In Hungary, many private companies have no willingness to cooperate with the state after previous experiences. There were some private and civil initiatives to support teachers, parents or health workers similar to what has happened all around the region. But this was not organised by the state, promising money for IT hardware for schools.
For example, in the Czech case, when the second wave started in the autumn, many schools did not get anything or were only in the ‘preparatory’ (i.e. paperwork) phase.
The whole of Czechia was moved by the private initiative of a well-known public TV journalist, Nora Fridrichová, who organised a collection of notebooks for children from low-income families to participate in distant learning.
A small online initiative has changed into something much bigger. Some mobile operators gave free internet access to hundreds of low-income families and companies delivering thousands of pieces of IT equipment.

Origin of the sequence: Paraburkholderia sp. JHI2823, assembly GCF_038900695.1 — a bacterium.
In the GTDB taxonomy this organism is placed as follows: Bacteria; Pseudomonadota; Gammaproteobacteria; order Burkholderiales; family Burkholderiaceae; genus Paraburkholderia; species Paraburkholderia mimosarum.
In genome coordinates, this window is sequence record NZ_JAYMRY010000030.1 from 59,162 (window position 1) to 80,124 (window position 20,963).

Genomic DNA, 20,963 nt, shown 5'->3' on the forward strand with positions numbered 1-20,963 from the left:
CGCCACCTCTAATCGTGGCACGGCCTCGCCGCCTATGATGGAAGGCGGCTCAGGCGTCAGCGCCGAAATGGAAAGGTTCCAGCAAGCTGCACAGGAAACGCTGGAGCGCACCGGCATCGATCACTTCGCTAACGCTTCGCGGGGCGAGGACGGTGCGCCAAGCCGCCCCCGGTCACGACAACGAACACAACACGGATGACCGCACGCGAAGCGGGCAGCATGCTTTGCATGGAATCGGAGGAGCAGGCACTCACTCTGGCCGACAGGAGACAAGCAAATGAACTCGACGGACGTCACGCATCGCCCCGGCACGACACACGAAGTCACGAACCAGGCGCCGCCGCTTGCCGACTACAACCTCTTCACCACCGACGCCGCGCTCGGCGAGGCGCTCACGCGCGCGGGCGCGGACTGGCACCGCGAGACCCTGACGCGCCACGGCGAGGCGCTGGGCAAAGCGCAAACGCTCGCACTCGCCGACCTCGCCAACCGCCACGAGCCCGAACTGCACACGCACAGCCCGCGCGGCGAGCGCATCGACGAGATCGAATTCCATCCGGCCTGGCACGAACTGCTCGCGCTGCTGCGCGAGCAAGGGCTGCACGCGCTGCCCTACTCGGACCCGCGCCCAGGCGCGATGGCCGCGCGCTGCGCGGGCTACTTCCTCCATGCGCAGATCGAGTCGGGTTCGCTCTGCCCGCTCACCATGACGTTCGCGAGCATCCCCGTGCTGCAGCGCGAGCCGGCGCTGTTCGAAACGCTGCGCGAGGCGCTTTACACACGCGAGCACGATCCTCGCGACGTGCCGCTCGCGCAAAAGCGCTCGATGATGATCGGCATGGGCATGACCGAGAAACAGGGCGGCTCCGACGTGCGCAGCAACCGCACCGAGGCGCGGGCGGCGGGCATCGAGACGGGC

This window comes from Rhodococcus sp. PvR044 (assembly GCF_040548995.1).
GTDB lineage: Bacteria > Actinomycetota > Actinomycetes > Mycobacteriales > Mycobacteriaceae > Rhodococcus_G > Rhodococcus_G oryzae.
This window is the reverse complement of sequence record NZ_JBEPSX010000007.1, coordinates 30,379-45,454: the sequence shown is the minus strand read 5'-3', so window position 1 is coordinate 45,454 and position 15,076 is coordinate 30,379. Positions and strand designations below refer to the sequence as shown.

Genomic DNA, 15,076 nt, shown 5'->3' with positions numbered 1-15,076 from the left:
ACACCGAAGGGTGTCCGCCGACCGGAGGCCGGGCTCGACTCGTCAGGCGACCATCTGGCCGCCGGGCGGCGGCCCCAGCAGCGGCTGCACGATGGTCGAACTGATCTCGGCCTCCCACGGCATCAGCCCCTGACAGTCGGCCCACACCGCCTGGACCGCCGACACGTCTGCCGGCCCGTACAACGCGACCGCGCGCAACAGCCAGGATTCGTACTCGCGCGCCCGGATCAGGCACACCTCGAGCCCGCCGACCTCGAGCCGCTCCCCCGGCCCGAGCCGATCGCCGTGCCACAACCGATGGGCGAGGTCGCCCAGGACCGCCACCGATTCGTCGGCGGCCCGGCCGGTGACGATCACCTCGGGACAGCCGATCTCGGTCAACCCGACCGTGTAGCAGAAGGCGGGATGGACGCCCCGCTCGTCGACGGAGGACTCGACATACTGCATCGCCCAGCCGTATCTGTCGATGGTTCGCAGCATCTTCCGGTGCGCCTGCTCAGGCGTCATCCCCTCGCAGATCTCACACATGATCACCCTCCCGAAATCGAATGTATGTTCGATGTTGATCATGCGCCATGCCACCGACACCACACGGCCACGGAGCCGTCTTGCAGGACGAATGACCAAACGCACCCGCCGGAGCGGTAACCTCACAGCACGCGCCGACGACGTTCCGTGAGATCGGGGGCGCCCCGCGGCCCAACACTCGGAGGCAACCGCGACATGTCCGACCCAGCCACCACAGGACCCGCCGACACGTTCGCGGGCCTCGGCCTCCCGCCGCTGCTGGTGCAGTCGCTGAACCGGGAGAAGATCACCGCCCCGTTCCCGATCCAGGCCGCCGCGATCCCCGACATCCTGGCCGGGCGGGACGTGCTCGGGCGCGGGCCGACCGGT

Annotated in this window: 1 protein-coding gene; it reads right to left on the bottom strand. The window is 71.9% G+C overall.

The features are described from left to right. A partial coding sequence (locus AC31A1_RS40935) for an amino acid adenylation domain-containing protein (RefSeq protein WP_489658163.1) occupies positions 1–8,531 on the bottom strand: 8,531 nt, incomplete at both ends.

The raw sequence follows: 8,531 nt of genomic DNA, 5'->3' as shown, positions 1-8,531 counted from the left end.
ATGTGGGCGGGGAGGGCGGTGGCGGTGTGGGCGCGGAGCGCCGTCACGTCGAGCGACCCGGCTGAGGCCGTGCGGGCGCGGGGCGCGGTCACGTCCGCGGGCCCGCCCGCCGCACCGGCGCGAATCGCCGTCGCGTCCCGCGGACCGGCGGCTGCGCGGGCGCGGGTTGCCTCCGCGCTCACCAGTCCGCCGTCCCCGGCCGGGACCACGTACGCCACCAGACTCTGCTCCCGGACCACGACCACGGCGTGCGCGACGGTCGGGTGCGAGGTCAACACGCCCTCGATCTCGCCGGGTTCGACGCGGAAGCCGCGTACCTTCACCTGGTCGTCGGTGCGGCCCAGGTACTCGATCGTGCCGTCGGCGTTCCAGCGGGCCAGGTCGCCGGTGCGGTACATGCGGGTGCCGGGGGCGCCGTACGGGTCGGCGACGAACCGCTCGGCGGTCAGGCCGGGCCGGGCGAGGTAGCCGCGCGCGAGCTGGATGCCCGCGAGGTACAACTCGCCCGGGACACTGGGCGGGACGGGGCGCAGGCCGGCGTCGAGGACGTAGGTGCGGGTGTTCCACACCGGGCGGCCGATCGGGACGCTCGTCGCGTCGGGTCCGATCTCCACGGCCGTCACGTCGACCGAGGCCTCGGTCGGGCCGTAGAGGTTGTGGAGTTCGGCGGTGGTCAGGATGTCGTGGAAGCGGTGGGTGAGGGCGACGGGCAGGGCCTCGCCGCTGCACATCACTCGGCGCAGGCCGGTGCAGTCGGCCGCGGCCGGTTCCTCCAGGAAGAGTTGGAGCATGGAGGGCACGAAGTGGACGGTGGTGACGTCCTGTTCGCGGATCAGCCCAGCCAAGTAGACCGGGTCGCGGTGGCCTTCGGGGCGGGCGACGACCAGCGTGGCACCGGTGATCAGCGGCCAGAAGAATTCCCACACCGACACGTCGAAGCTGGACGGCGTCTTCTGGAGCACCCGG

The combination of pandemics and private IT initiatives has shown how bad is the state of digitalisation in Central Europe, and that not a case of technology but mindset.
E-government is a joke here. E-prescription working all around the region are the exception. In Hungary, for example, you can start some of your dealings with public administration online, but finally, you always have to go to the office.
In Czechia, you can have a unique electronic tool (a ‘data box’) for communication with state administrations. It is managed by the state post company Česka pošta but it is hardly an easy-to-use tool and does not have an English version, unlike the Estonian e-residency system.
A similar tool is available in Slovakia and Poland where state e-government services are supposed to be under one webpage umbrella. But because they are not user-friendly and reliable, only a handful of people use them.